In veterinary practice, diseases that are deadly dangerous not only for animals but also for humans are not so common. But rabies belongs to this category. It cannot be treated, it can only be prevented by grafting the dog on time. But some owners are embarrassed by a possible reaction to a rabies vaccine in dogs.
Why a possible reaction depends
Below we will consider frequent deviations from the norm (and the norm too), but so far it is necessary to describe one of the most common situations. So, worms. How are intestinal parasites generally associated with vaccine responses?
Everything is simple. In the process of their active life, worms secrete a huge amount of toxins, most of which are actively absorbed into the general bloodstream of the animal.
- Firstly, these toxins themselves are great allergens and "just" powerful poisons.
- Secondly, when combined with the components of the vaccine, they can give completely unpredictable and unpredictable results.
- It is also known that in dogs with severe helminthic infestations, vaccination sometimes did not give the desired result, i.e. normal immunity in them simply did not form.
Important! Veterinarians and experienced breeders insist on complying with one simple rule: 10 days before any vaccination, deworming must be carried out.
Moreover, if a strong invasion is suspected, 10 days after the first antiparasitic treatment, a second one is performed (until the worm eggs are no longer detected in the animal’s feces).
Normal dog reaction to rabies vaccine
First, owners should remember that after vaccination the dog’s body reaction is normal and acceptable. And this is due to the fact that the vaccine is a drug of biological origin. This means that after administration, the immune system begins to respond. This is normal and inevitable. In some animals, drowsiness develops, while others begin to drink a lot of water, and in others, a slight swelling or / and redness appears at the injection site.
All these phenomena are similar in one: they quickly (within a maximum of a couple of days) pass without causing more severe effects and do not require veterinary intervention to eliminate them. In other cases, it is appropriate to talk about pathological reactions of the canine organism, and in these situations, professional help is no longer necessary.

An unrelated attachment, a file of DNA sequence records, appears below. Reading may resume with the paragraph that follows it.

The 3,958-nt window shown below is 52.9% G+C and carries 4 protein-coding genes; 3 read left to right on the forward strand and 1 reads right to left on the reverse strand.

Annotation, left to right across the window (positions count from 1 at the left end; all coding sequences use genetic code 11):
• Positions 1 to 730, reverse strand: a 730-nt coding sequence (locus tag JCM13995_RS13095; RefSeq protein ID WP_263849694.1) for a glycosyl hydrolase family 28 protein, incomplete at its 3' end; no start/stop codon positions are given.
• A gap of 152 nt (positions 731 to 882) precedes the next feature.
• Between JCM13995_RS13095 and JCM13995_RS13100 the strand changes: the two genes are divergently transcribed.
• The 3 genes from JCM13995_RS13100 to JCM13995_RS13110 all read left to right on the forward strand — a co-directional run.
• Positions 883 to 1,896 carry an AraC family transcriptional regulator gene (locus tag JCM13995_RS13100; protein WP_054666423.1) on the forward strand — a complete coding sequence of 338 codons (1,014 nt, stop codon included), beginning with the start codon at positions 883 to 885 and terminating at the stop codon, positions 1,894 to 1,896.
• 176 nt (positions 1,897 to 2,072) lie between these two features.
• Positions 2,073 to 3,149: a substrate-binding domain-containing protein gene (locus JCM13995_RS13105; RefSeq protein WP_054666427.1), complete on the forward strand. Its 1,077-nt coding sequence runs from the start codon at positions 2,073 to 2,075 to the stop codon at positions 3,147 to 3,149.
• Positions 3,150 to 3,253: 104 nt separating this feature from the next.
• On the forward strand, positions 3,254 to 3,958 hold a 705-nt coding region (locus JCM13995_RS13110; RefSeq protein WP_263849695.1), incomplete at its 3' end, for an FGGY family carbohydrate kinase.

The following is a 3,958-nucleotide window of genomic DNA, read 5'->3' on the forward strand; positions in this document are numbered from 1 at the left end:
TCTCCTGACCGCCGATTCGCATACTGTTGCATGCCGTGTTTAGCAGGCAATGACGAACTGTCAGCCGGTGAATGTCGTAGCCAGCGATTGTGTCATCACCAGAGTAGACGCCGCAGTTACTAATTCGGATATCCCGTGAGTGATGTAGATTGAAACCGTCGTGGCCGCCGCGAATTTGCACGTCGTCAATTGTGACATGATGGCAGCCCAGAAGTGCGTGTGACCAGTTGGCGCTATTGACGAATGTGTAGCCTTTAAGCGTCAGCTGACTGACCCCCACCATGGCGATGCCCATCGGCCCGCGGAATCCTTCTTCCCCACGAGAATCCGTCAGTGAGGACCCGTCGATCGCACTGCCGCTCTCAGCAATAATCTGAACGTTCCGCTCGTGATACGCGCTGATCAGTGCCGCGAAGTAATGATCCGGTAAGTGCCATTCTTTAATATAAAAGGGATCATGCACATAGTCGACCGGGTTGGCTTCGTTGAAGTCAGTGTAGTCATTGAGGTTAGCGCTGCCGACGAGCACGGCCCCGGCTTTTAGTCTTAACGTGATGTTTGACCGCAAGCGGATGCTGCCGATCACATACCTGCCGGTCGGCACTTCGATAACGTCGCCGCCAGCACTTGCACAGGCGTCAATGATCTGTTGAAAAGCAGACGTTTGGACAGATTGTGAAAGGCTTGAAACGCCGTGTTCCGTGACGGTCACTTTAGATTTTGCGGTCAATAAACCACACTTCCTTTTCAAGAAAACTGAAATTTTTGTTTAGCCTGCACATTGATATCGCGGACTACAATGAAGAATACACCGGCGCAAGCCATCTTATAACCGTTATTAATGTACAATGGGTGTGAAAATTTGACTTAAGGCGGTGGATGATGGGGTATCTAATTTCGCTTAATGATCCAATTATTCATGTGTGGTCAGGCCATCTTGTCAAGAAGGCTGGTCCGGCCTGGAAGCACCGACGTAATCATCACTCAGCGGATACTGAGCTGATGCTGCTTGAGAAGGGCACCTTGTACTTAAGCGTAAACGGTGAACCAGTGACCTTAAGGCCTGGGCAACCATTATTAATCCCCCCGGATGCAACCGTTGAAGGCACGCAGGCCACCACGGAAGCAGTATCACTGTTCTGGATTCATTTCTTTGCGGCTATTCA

Common reactions and complications in dogs after rabies vaccination
In general, post-vaccination complications after using rabies vaccines are very rare: no more than 1.3% of the total number of vaccinated animals. So the owners are not particularly worried. In addition, really serious pathologies occur even less often, their frequency does not exceed the statistical error.
The most common pathological reaction is an allergic reaction.
The clinical picture is as follows:
- Rashes appear on the skin in the form of a red rash.
- In addition, immediately at the injection site, a slight swelling may occur, and with an allergic origin, the tumor will itch strongly and constantly. Animals begin to scratch them, which is why they tear apart their worrying places literally to "meat". Pathogenic and conditionally pathogenic microflora quickly seeded these areas, as a result of which purulent inflammation develops.
- Sometimes allergic reactions manifest as intense, profuse diarrhea. As a rule, digestive disorders in this case go away in about three days.
Abscesses and bumps at the injection site
Both abscesses and lumps at the injection site with a very big stretch can be attributed to the consequences of the introduction of the rabies vaccine. If swelling, as we wrote above, can occur due to allergies, then an abscess is almost 100% a consequence of a gross violation of the rules of antiseptics and asepsis.
To prevent this from happening, you need to properly prepare the injection site:
- The place is pre-cut, and in ideal cases - also shaved. This is especially true for long-haired breeds.
- The skin area is thoroughly wiped with a swab dipped in 70% aqueous alcoholic solution (or alcohol tincture of iodine).
If the abscess has developed, the owners should not smear it with iodine, and even more so - try to squeeze out pus from there. It will not lead to anything good. An abscess is opened and cleaned in a clinic; in severe cases, it may be necessary to install a drainage and a course of antibiotic therapy.
Most likely, a decrease in activity is also not a deadly sign. This phenomenon is very common after all vaccinations. We remind you once again that vaccination is a drug of biological origin. In fact, a large dose of antigen is introduced into the body, which is perceived by the body "with hostility."